Similar to the Quest 2, there’s a USB-C port on the right side of the headset, allowing users to connect the headset to their PCs and/or transfer data between devices.
According to Lynch, adjusting for IPD on Meta Quest Pro is much more precise. Why? Well, on Quest 2, one needs to physically grab the lens and pull them closer together (or further apart) to find the ideal IPD setting. However, only three IPD settings are locked in with clicks. An ill-matched IPD setting increases blur and reduces focus. As such, some users may feel that their Quest 2’s IPD adjustment doesn’t quite “hit the mark.”
Meta Quest Pro, on the other hand, allegedly doesn’t have fixed IPD adjustments via clicks. Users should be able to drag the lenses smoothly, allowing them to establish precise, personalized IPD settings. Woot!
Speaking of goggles, Meta Quest Pro will have pancake-style lenses. Chang said this design “folds light several times over to achieve a slimmer profile than current lenses,” adding that it will improve the headset’s optics.
There are some downsides to the Quest Pro’s overall design, though. Lynch says that the material that touches the forehead is faux leather, which may make users sweatier than usual. He also wonders whether this design will let in too much light, taking users out of VR immersion.
Proud of the research Michael Abrash's team is working on at FRL-R Redmond—excited to get an early look at some of the technologies that will underpin the metaverse (we work on several prototype headsets to prove out concepts, this is one of them. Kind of. It's a long story.) pic.twitter.com/Yi9xjy5HmGOctober 13, 2021
If you need more confirmation of the Quest Pro’s design, take a look at this picture Meta CTO Andrew Bozworth posted on Twitter last October. He said that the headset he’s wearing is one of the prototypes Meta’s VR team conceptualized.
Meta Quest Pro specs
|Processor||Qualcomm Snapdragon XR2 5G|
|RAM||12GB LPDDR5 RAM|
|Goggles||Dual Tianjin-3 OLED panels, 2160 x 2160 pixels per eye, miniLED backlighting for local dimming, Pancake lenses|
|Sensors||10 sensors that facilitate hand tracking, depth, passthrough, IR constellation tracking, face tracking, and eye tracking.|
Lynch compiled a predicted specs list for the Meta Quest Pro, which can be seen above. Lynch claims that the Quest Pro's main selling points will be eye and face tracking. Basing his assertions on sources who have experimented with the Quest Pro, Lynch says the headset's facial-expression tracking is top-tier — one source said that the device could even pick up his flaring nostrils. The headset will have at least five infrared sensors to facilitate spot-on face tracking.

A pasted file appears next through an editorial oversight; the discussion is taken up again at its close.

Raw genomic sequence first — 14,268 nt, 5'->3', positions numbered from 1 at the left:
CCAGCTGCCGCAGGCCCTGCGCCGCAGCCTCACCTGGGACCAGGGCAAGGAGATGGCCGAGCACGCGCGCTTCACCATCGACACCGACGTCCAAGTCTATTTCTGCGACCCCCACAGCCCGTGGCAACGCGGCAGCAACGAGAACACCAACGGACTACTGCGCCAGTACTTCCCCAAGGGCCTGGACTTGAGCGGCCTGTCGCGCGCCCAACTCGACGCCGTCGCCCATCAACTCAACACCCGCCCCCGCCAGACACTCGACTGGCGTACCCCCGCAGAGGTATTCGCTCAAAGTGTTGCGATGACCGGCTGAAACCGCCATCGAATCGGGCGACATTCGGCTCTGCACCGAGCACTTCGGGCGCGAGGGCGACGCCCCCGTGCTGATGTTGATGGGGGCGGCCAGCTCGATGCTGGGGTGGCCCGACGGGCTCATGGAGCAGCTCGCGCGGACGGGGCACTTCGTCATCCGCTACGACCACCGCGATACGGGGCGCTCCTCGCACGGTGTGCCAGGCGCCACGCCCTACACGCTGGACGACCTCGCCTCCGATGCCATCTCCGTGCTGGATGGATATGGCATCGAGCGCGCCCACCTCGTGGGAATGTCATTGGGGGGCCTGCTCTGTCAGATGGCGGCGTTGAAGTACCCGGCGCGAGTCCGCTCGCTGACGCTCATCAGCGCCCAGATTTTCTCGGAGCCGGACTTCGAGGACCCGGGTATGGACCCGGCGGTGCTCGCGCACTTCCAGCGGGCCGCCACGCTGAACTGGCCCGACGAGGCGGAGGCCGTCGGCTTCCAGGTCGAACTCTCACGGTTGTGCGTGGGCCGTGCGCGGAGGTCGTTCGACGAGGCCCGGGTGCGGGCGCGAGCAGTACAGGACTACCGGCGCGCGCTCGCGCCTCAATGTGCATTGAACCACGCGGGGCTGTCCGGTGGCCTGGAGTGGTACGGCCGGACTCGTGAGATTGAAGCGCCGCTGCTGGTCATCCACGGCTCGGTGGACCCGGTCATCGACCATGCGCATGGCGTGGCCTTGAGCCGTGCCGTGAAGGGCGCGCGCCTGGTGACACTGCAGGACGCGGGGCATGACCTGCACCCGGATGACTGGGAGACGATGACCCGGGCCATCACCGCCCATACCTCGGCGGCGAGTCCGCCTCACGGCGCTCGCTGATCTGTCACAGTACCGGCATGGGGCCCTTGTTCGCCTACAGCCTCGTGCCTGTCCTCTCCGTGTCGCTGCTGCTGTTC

To my dismay, Lynch's sources said they could still see the “screen-door effect” with the Quest Pro, a quirk that makes it look like netting is overlaying your VR surroundings. On the plus side, it reportedly has better edge-to-edge clarity.
Ming-Chi Kuo, another respected leaker in the tech industry, also offered speculations about the Quest Pro, which align with Lynch's claims. Meta's upcoming headset will have two 2.48-inch, 2160 x 2160-pixel mini-LED screens (a step up from the Quest 2’s dual 1832 x 1920-pixel LCD panels). It will also feature a Qualcomm Snapdragon XR2 5G chipset, 12GB of RAM, 256GB of storage, WiFi 6E capability, and a 5,000 mAh battery.
The Quest Pro will reportedly come with 10 sensors that facilitate IOT, passthrough, IR constellation tracking, depth perception, as well as face, eye, and hand tracking. The goggles are dual Tianjin-3 OLED panels, offering 2160 x 2160 pixels per eye. According to Lynch, they also come with a quantum dot layer for "better color gamut," miniLED backlighting for local dimming, and feature a pancake-lens design.
The Meta Quest Pro should be lighter, slimmer and more comfortable than Quest 2. It’s also more focused on AR experiences, allowing users to incorporate their real-world surroundings into VR applications. Face tracking is the Quest Pro’s alleged best feature, so I expect this headset launch to come with a major social VR push from Meta. There are plenty of social VR apps, but none allow you to see others’ real-life facial microexpressions. I suspect this is the gap Meta will fill with improved software and hardware.
However, according to Lynch, “don’t expect Cambria to be something that different [from the Quest 2]. It’s different, but not that much.” I suppose this is why Project Cambria is allegedly called the Quest Pro — not Quest 3.
Keep in mind, though, that Kuo, Lynch and other leakers mentioned may be wrong, so take everything with a grain of salt. As mentioned, the Quest Pro may get announced at Meta’s next Connect event and it will likely be available for purchase the following day. However, only time will tell. As new, juicy Quest Pro leaks trickle in, we’ll be sure to keep this page updated.